public void finalize()
    try {saveCache();} catch (Exception e)  {e.printStackTrace();}

public void saveCache() throws FileNotFoundException, IOException
    ObjectOutputStream out = new ObjectOutputStream(new FileOutputStream("temp/cache.tmp"));

I'm not sure what you can make of this, but...

[email protected] ~/jdk1.6.0_02/src/
$ find . -name "*.java" | xargs grep "void finalize()" | wc -l

So I guess the Sun found some cases where (they think) it should be used.

You could use it as a backstop for an object holding an external resource (socket, file, etc). Implement a close() method and document that it needs to be called.

Implement finalize() to do the close() processing if you detect it hasn't been done. Maybe with something dumped to stderr to point out that you're cleaning up after a buggy caller.

It provides extra safety in an exceptional/buggy situation. Not every caller is going to do the correct try {} finally {} stuff every time. Unfortunate, but true in most environments.

I agree that it's rarely needed. And as commenters point out, it comes with GC overhead. Only use if you need that "belt and suspenders" safety in a long-running app.

I see that as of Java 9, Object.finalize() is deprecated! They point us to java.lang.ref.Cleaner and java.lang.ref.PhantomReference as alternatives.

It can be handy to remove things that have been added to a global/static place (out of need), and need to be removed when the object is removed. For instance:

    private void addGlobalClickListener() {
        weakAwtEventListener = new WeakAWTEventListener(this);

        Toolkit.getDefaultToolkit().addAWTEventListener(weakAwtEventListener, AWTEvent.MOUSE_EVENT_MASK);

    protected void finalize() throws Throwable {

        if(weakAwtEventListener != null) {

I used finalize once to understand what objects were being freed. You can play some neat games with statics, reference counting and such--but it was only for analysis.

The accepted answer is good, I just wanted to add that there is now a way to have the functionality of finalize without actually using it at all.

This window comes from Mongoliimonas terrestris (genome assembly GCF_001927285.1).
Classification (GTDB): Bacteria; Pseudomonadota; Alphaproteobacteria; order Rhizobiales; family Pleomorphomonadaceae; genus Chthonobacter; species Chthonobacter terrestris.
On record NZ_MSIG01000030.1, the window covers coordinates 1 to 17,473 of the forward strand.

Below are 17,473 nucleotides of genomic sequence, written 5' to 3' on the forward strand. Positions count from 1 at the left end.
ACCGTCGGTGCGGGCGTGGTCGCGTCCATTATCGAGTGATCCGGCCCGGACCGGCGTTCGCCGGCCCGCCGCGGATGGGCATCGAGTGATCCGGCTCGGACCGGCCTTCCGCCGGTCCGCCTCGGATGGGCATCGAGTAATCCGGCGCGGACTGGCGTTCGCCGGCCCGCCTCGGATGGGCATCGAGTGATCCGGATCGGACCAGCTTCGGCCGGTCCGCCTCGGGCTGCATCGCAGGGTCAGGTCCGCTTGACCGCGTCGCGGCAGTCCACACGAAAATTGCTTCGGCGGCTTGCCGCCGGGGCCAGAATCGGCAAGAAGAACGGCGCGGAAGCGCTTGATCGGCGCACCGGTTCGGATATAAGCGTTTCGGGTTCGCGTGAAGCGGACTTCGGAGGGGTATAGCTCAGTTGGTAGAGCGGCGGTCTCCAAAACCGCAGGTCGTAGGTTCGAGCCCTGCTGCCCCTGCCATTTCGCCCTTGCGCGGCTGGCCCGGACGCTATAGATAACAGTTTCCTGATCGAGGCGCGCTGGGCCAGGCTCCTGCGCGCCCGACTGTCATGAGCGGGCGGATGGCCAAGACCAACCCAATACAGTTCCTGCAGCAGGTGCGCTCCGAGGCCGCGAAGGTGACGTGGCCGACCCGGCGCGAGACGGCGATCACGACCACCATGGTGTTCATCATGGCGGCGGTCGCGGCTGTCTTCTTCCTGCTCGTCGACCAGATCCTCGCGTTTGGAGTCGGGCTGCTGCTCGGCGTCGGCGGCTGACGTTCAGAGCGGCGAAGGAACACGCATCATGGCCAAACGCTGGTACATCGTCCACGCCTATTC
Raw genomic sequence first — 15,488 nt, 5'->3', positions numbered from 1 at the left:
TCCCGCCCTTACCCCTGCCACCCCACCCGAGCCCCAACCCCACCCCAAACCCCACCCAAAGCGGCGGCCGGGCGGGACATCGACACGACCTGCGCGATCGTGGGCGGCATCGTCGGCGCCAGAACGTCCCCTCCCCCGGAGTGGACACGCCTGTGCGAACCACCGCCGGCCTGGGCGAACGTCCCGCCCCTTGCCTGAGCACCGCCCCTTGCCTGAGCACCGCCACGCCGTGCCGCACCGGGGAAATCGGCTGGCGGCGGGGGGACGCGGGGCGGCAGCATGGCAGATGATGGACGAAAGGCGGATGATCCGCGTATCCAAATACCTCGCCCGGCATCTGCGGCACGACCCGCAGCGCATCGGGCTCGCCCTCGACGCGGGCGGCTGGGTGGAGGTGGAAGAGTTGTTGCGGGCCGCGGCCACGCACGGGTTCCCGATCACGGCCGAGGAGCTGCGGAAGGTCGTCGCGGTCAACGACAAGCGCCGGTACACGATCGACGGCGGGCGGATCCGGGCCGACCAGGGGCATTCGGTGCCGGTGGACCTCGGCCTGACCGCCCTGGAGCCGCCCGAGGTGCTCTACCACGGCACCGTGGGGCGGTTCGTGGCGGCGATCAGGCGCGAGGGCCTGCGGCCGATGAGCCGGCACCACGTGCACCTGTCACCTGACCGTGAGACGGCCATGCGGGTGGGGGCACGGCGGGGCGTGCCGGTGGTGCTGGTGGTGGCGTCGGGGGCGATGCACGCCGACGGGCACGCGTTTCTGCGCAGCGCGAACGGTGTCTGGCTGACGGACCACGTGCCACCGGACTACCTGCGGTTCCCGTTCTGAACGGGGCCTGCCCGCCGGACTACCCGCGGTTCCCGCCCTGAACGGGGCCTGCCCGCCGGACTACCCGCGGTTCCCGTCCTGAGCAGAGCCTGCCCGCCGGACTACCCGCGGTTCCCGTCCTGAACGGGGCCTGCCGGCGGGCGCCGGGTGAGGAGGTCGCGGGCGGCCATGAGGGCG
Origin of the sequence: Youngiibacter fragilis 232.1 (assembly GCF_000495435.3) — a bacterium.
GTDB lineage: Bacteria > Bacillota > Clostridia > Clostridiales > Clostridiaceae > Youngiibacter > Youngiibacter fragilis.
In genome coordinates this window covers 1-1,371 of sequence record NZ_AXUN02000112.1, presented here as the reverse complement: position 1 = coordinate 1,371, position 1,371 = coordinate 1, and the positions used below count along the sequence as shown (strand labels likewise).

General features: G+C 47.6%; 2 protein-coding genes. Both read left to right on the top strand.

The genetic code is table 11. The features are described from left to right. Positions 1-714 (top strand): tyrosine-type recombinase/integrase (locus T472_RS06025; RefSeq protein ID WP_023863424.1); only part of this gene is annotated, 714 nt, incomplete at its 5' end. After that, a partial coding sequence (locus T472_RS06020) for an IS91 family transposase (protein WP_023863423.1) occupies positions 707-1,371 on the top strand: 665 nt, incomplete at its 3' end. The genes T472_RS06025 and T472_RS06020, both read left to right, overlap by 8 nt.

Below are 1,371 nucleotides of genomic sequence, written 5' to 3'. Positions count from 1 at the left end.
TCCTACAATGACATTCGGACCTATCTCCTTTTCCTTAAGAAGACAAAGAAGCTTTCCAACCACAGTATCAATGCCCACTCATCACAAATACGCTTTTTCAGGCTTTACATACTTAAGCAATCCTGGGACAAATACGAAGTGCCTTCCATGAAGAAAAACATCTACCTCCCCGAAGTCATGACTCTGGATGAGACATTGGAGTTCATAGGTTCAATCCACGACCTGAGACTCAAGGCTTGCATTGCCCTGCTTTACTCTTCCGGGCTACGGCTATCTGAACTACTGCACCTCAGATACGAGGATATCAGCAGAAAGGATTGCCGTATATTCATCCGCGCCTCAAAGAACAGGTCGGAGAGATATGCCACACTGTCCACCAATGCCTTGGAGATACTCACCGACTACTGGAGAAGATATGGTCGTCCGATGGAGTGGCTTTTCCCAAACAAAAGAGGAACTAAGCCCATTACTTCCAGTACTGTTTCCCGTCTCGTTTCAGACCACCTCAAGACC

Look at the "Reference" classes. Weak reference, etc.

You can use them to keep a reference to all your objects, but this reference ALONE will not stop GC. The neat thing about this is you can have it call a method when it will be deleted, and this method can be guaranteed to be called.

Another thing to watch out for. Any time you see anything like this anywhere in code (not just in finalize, but that's where you are most likely to see it):

public void finalize() {
  ref1 = null;
  ref2 = null;
  othercrap = null;

It is a sign that somebody didn't know what they were doing. "Cleaning up" like this is virtually never needed. When the class is GC'd, this is done automatically.

If you find code like that in a finalize it's guaranteed that the person who wrote it was confused.

If it's elsewhere, it could be that the code is a valid patch to a bad model (a class stays around for a long time and for some reason things it referenced had to be manually freed before the object is GC'd). Generally it's because someone forgot to remove a listener or something and can't figure out why their object isn't being GC'd so they just delete things it refers to and shrug their shoulders and walk away.

It should never be used to clean things up "Quicker".